At the Armed Forces Bill Select Committee in 1996 the representatives of all three Services expressed reservations about their capacity to monitor service personnel by ethnicity. However the MoD committed all three Services to establishing ethnic monitoring systems and quarterly collection and analysis of data under the Action Plan, and they have now achieved this. The success of the Services in recording ethnicity of a very high percentage of personnel, and their continuing efforts to achieve 100%, are to be commended.

  The requirement that each Service must use the outcomes of ethnic monitoring to identify trends and barriers to equality has, to different degrees for different Services, prompted research and changes to procedures and practice. The fact that each Service must submit written quarterly reports to the CRE and is expected to meet with the CRE to discuss progress as evidenced by the monitoring data, has made it more difficult to be complacent or to ignore evidence of inequality.


  The CRE recognises the considerable effort and expenditure the Services have dedicated to attracting greater numbers of ethnic minorities into the Armed Forces. Indeed, to some extent, all three Services have been successful in raising their profile, and over the last four years have won awards for their efforts to promote diversity. The Services have begun to establish a regular presence at popular ethnic minority festivals and other events, and have also organised a range of high profile conferences and outreach events which have attracted greater numbers of ethnic minority participants than before. Despite this, the overall result of the substantial efforts made by the Services' both on an individual and collective basis has been to achieve only a marginal increase in the percentage of ethnic minority recruits entering the Armed Forces.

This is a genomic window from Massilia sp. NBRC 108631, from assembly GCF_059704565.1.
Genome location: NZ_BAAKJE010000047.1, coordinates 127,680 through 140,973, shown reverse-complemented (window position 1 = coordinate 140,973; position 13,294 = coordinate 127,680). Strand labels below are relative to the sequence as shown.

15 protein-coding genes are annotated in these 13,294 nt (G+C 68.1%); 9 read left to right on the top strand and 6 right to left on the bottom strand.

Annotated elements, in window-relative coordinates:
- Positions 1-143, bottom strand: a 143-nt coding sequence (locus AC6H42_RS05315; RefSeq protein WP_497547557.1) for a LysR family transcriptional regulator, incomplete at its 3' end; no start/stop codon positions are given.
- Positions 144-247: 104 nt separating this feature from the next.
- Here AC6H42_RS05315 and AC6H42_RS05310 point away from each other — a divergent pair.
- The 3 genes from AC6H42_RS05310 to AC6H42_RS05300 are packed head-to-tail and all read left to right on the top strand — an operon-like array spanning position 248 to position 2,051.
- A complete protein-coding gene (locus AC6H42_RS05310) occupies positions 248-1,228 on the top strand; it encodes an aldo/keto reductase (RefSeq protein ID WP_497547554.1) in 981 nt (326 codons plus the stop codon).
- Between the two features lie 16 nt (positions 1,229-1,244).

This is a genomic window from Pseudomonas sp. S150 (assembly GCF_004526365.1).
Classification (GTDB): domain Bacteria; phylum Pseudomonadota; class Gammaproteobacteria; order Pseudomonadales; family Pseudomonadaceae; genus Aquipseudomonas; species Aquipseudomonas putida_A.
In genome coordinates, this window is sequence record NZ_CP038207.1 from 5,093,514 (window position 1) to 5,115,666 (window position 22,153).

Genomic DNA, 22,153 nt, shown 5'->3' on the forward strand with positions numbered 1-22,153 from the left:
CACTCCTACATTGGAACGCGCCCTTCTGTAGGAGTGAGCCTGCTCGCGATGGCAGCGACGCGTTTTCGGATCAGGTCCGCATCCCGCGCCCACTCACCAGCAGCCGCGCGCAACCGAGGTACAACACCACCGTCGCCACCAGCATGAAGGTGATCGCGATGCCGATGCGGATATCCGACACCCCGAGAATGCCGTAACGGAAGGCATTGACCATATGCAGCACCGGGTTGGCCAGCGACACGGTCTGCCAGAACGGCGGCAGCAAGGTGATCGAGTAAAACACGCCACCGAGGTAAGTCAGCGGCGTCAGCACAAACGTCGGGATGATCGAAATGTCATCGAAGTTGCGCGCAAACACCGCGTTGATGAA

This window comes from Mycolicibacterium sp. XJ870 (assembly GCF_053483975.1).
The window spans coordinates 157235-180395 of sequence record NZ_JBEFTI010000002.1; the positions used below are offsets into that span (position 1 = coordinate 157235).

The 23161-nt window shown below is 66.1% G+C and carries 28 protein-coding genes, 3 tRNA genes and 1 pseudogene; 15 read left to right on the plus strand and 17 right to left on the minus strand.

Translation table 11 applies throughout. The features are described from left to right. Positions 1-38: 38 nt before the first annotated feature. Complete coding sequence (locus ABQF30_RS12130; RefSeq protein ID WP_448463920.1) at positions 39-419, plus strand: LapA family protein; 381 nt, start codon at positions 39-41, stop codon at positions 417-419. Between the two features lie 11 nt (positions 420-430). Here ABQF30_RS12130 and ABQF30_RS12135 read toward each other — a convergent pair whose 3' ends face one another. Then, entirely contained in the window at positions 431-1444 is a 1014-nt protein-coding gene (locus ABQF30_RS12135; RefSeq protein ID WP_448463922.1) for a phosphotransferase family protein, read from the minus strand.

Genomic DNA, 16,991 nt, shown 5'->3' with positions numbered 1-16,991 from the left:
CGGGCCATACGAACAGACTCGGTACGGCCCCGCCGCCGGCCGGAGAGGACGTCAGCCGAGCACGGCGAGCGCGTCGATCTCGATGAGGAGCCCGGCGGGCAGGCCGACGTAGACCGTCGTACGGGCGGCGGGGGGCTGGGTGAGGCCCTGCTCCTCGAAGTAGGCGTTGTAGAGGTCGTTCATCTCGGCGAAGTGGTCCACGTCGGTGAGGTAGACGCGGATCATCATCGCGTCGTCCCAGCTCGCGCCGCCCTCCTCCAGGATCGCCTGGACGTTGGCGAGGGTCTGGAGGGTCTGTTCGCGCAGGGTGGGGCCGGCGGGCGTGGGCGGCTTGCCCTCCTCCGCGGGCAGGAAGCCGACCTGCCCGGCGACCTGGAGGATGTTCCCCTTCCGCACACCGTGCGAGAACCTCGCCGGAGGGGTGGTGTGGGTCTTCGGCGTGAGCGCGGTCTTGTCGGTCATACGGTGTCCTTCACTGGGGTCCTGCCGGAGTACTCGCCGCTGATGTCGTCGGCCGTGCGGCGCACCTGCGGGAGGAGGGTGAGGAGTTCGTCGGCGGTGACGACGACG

In the view of the CRE the Services have yet to identify and tackle some of the hidden barriers to attracting ethnic minority recruits which still exist. While the CRE may offer advice and guidance to the Services, this is a challenge that ultimately only the Services can resolve for themselves.

Armed Forces Ethnic Minority Recruiting 1996-2000

  The first ethic monitoring data (September 1996) showed the following as percentages of total personnel who are "non-white":
ArmyNavy RAF

  These figures include "non-white personnel" who have been recruited from Commonwealth countries.

  In 1997 during the first year of monitoring progress against the Action Plan, the Services set individual recruiting targets of 1.8%. The rates of entry actually achieved by the Services were 1.7%, 1.6%, and 1.3% for the Army, Navy and RAF respectively.

  Subsequently, in January 1998 the then Secretary of State announced ethnic minority recruitment targets for each of the Services. The achievement of these targets was built into the Partnership Agreement. For 1998-99 the target was 2%, for 1999-2000 the target was 3%, 4% for 2000-01and 5% for 2001-02.